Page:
How unequal are our regions?

Over the past year we have heard much about regional inequality, with the term “Zombie town” popping up every few weeks in the media. The debate has contributed to the perception of growing, prospering cities and declining rural areas.

It should come as no surprise that regional inequality exists. The provinces can never attract significant concentrations of the high-paying professional jobs in finance, business services, and telecommunications.  We need to accept that incomes in the cities and provincial areas will never be equal.

Although the provinces are unlikely to ever match the cities in terms of the incomes they offer, many provinces have been performing strongly. In an earlier article, my colleague Benje Patterson challenged the notion of regional inequality by comparing growth performance across all territorial authorities. Using the Infometrics regional data base, his analysis shows that the top ten fastest-growing territorial authorities on a GDP per capita basis over the ten years to March 2013 were all in the provincial heartland.

Another angle we can take to understand regional inequality is to compare ourselves to our peer countries in the OECD. How does regional inequality in New Zealand compare with other OECD countries?

An article in The Economist highlighted the wide gap between rich and poor regions in many developed countries.  The Economist correctly points out that regional data comes with health warnings.  Comparing regions across countries is difficult due to differences in sizes of regions.  The Economist mainly uses the OECD “small areas” of which there are more than 100 in Britain with an average population of about 600,000.  These “small areas” are somewhat comparable with New Zealand’s Regional Council Areas, which enables a rough comparison.

By comparison to the countries featured in The Economist article, New Zealand has the lowest level of regional inequality. GDP per head in New Zealand’s wealthiest region is only 2.3 times higher than the poorest region (see the chart below).  Britain has the widest disparity, with average GDP per head in central London nearly ten times larger than in parts of Wales.  Apart from New Zealand, Italy and Germany have the smallest regional spread, yet GDP per head in their most affluent areas are still almost three times those of the poorest.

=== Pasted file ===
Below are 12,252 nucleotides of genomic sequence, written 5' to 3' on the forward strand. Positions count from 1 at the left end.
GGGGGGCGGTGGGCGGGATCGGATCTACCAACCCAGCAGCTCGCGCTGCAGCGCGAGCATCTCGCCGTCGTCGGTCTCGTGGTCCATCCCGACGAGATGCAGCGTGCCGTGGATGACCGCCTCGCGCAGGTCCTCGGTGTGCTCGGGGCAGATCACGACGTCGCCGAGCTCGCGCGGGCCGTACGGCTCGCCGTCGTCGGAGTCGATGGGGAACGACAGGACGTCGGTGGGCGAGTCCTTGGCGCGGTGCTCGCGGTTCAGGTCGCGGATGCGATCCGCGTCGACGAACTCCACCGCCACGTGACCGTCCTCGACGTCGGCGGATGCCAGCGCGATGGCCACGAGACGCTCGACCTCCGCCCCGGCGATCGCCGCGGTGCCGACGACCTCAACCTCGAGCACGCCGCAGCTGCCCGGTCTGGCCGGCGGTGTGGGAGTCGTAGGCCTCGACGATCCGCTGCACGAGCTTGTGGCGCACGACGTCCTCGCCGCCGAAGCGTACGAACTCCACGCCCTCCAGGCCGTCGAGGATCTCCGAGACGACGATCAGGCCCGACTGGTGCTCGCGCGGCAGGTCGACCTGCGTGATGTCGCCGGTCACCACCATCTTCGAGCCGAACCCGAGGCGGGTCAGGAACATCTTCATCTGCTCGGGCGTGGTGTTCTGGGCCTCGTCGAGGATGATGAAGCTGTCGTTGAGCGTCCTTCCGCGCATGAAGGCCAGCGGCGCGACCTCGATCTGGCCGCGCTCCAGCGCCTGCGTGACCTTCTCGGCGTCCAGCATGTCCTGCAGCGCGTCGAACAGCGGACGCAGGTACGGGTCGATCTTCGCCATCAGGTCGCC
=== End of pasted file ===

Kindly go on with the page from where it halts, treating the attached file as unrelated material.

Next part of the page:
Not only is New Zealand’s regional inequality the lowest among the comparator countries, but it has also been declining over time. Regional inequality peaked during the Global Financial Crisis in 2008 and has been on a downward trend since then. In 2001, the highest GDP per head was 2.9 times more than the lowest. By 2013, this ratio had dropped to 2.7.

So why does New Zealand have a narrower regional gap than other OECD countries?  Although there are undoubtedly pockets of desperation in the provinces, generally speaking the provinces have performed well economically.  New Zealand’s rural areas are supported by a strong agricultural sector and have benefitted from very high productivity growth in the sector.  Indeed, over the last 20 years, the agricultural sector has achieved productivity growth only exceeded by the communications industry, the latter being driven by very rapid technological advances in telecommunications.

In contrast to very rapid productivity growth in the agricultural-based rural areas, New Zealand’s cities have struggled relative to their international comparators.  Productivity growth in business services, a major contributor to growth in New Zealand’s cities, has been disappointing. Two New Zealand cities have recently fallen out of the top 50 global city rankings.  In terms of GDP per capita, Auckland is far behind its comparator cities in the Asia-Pacific region. 

New Zealand’s cities lack the scale of the Australian and Asia-Pacific cities and have consequently not been able to sufficiently capitalise on the benefits of agglomeration. New Zealand’s largest city, Auckland, can only compete with second-tier Asia-Pacific cities such as Brisbane and Adelaide, and has lost financial institutions, corporate headquarters, and a number of promising IT firms to Sydney and Melbourne.

A further contributor to low regional disparities is New Zealand’s mobile workforce, which can move from areas of high unemployment to low unemployment, thus evening out unemployment and its contribution to low GDP per capita.  There is considerable evidence that Kiwis are highly mobile and move to where the jobs are.  Southland experienced some hard economic times during the 1990s and, as a consequence, many of its residents moved out in search of employment in other parts of the country and around the world.  Labour mobility has kept its unemployment down and GDP per capita up, despite its below-average economic performance.

Too much has probably been made about regional inequality in New Zealand.  Although there are pockets of decline, indeed desperate decline, that need the full attention of policymakers, on the whole our provinces are holding their heads up.  We have strong provinces with good economic prospects as the demand for high-quality agricultural products around the world continues to grow.

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